Equal loudness contours and audiometry - Test your own hearing

Discussion in 'The ChitChat Lounge' started by alpha1, Oct 30, 2006.

  1. alpha1

    alpha1 I BLUES!

    Equal loudness contours, hearing curves, phons, sones and audiometry. This site allows you to measure equal loudness contours--the frequency response of your own ears. The flash script allows you to play sound files with a range of frequencies and sound levels with the click of a mouse. The total size of all files is approximately 400 k. Because both the chart and the instructions refer to these units, you may wish to go first to What is a decibel?

    Warning 1. Do not start with a panel in the top third of the chart: you risk making a very loud noise and even perhaps hurting your ears.

    Warning 2. Results using this test cannot be regarded as clinical data. Although the sound files have been carefully prepared, the actual sound level and spectral purity depend on the frequency response of your sound card and headphones. They may, however, be helpful for comparison, such as left vs right ear, or for changes in hearing over time, assuming that you use the same hardware. Note, however, that daily fluctuations in hearing are common. If you are worried about your hearing, consult an audiologist.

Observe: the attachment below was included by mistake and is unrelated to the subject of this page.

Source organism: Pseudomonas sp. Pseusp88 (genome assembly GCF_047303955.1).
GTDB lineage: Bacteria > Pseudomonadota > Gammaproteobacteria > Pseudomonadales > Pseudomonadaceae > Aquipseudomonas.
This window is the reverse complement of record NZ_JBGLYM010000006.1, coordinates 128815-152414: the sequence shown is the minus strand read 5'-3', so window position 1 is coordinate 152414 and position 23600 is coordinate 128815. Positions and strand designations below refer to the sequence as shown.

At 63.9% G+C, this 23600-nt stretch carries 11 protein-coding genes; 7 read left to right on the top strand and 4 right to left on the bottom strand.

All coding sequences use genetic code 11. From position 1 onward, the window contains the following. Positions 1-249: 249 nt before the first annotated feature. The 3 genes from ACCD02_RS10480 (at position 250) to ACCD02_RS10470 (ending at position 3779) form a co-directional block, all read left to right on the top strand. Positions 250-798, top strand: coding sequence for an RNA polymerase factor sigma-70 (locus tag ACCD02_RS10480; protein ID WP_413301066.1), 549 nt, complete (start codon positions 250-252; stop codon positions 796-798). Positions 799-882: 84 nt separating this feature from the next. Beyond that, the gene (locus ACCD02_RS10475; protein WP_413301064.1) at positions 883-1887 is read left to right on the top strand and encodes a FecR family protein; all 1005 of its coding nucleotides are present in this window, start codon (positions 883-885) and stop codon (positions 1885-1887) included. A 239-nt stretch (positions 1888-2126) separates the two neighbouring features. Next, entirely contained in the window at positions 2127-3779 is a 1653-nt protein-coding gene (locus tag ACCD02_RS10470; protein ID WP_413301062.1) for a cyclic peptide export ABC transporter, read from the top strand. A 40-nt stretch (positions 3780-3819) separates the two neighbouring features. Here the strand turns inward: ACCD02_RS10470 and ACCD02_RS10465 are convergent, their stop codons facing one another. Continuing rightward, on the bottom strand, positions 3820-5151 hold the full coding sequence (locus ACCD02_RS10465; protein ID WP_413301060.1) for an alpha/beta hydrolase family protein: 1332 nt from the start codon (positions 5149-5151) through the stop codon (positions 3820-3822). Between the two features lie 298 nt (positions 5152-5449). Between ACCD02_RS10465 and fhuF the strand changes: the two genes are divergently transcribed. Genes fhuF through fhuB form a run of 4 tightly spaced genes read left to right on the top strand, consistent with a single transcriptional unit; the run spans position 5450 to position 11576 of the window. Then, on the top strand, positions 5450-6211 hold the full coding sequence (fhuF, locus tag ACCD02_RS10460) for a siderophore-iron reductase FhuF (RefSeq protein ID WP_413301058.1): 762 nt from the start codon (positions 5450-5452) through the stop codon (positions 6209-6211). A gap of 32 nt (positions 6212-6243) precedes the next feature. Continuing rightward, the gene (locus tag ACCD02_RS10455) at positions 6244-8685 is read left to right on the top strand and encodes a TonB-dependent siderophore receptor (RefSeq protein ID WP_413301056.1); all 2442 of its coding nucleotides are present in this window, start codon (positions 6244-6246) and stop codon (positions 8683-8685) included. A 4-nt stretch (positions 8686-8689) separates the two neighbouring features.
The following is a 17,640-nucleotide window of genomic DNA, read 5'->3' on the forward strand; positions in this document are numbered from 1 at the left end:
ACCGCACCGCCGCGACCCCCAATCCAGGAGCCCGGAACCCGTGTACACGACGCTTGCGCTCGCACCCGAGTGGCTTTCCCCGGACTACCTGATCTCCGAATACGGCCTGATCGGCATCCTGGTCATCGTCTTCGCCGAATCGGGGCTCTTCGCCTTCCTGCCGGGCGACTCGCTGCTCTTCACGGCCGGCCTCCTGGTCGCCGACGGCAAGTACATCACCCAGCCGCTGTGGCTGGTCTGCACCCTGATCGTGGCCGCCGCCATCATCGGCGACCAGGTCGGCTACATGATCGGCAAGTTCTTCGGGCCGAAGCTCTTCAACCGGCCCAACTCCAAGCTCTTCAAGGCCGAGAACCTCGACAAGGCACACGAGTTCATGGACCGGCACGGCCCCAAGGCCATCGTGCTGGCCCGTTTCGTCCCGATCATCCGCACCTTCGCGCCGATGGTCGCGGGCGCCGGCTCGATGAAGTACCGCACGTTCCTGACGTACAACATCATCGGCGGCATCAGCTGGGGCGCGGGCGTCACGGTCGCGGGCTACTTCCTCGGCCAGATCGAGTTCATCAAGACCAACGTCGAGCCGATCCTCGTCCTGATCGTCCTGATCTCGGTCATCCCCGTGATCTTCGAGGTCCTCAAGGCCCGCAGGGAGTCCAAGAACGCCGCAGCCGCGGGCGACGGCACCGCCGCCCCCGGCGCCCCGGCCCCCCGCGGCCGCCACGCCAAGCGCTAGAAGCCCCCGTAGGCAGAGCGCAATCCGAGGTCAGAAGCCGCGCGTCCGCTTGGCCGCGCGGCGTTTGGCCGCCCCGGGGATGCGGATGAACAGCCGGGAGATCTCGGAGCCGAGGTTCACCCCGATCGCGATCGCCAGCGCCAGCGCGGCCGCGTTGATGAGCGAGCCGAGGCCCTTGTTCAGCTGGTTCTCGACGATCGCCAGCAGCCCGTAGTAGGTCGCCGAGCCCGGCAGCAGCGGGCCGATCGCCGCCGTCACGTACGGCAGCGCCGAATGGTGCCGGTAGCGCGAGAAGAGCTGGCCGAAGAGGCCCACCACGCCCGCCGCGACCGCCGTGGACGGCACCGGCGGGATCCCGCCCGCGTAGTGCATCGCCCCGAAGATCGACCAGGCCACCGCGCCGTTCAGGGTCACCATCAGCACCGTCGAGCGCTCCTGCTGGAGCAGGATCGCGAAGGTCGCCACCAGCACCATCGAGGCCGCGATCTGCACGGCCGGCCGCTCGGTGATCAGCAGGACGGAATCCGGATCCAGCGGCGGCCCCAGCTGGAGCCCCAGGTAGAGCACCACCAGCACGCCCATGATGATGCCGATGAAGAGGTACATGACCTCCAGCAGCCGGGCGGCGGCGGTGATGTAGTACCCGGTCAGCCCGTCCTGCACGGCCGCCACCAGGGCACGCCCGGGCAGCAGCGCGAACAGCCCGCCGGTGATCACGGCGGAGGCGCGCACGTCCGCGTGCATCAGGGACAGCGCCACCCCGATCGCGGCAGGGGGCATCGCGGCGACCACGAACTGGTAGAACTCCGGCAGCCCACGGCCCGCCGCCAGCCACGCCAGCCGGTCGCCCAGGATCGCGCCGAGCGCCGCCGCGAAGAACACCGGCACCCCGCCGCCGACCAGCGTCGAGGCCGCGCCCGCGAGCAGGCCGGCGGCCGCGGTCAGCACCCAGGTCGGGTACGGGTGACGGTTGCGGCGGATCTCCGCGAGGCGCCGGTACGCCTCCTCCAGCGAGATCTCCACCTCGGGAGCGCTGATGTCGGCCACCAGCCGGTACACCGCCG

For best results you will need reasonably good quality headphones that enclose your ears completely and seal out external noises. Ordinary loudspeakers, and especially the small ones that come with computers, have such poor response, particularly at low frequency and are so much affected by interference effects and resonances that results obtained with them are useless. They may also be damaged by low frequencies.

  2. shsnawada

    shsnawada Cyborgs & Pasta

    Can anyone else hear 22-24 hz?

    Listening to Sunn O))) enhances my hearing ability. Hhaa :grin:
  3. Morbid_Angel

    Morbid_Angel Sid the sloth

    Yeh I could hear 22-24 Hz.
  4. alpha1

    alpha1 I BLUES!

    I will upload one wave file I created, once I reach home.

    It tests your ear's frequency response.
    I am deaf @14000 Hz and above.

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